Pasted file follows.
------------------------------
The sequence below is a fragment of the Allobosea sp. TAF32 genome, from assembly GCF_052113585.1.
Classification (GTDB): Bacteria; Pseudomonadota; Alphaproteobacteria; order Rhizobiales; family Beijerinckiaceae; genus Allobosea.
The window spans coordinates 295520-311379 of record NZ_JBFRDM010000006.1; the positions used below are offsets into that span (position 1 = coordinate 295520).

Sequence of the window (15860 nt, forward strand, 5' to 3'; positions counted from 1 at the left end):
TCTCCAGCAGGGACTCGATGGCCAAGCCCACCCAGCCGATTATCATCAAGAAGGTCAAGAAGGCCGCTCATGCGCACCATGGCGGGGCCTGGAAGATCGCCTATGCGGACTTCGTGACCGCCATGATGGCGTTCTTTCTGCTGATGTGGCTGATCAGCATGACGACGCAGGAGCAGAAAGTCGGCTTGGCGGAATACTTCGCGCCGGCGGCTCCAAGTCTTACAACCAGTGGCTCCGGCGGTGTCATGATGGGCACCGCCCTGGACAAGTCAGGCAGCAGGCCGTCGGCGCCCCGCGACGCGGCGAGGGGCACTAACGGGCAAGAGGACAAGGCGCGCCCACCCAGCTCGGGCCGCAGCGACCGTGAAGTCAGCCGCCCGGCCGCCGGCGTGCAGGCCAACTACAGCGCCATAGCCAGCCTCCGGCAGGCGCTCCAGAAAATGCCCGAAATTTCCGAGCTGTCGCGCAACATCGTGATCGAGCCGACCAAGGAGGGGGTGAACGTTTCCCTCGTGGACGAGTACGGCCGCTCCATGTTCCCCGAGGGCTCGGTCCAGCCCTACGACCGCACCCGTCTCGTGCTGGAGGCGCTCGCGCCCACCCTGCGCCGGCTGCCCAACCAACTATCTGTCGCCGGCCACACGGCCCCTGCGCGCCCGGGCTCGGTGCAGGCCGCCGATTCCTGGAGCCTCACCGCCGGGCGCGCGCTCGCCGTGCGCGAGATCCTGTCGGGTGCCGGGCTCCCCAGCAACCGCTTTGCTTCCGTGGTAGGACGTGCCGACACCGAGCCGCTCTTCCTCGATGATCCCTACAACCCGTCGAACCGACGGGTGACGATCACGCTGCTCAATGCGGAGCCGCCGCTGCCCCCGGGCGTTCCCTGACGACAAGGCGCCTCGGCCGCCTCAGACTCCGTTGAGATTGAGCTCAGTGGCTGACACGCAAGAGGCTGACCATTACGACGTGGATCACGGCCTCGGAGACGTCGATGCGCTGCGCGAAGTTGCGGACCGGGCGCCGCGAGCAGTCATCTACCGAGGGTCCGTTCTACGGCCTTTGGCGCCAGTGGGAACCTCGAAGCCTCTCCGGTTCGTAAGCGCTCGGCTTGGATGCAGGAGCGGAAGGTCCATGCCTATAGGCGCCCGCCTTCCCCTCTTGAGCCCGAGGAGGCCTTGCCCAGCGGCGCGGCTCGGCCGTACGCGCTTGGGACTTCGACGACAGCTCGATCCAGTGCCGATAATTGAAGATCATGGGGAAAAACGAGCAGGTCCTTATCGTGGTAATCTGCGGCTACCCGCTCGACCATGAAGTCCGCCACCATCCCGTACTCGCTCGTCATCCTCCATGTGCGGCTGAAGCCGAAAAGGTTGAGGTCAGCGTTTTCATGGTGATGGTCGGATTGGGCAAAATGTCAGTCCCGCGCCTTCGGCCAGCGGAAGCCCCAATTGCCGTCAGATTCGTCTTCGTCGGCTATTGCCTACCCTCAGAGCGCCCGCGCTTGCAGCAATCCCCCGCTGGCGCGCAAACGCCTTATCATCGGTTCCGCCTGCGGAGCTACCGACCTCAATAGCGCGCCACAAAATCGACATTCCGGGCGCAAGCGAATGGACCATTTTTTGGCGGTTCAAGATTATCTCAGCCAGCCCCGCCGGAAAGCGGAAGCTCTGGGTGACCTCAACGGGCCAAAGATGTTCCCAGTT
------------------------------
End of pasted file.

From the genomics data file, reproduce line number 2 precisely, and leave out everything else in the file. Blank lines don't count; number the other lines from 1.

Classification (GTDB): Bacteria; Pseudomonadota; Alphaproteobacteria; order Rhizobiales; family Beijerinckiaceae; genus Allobosea.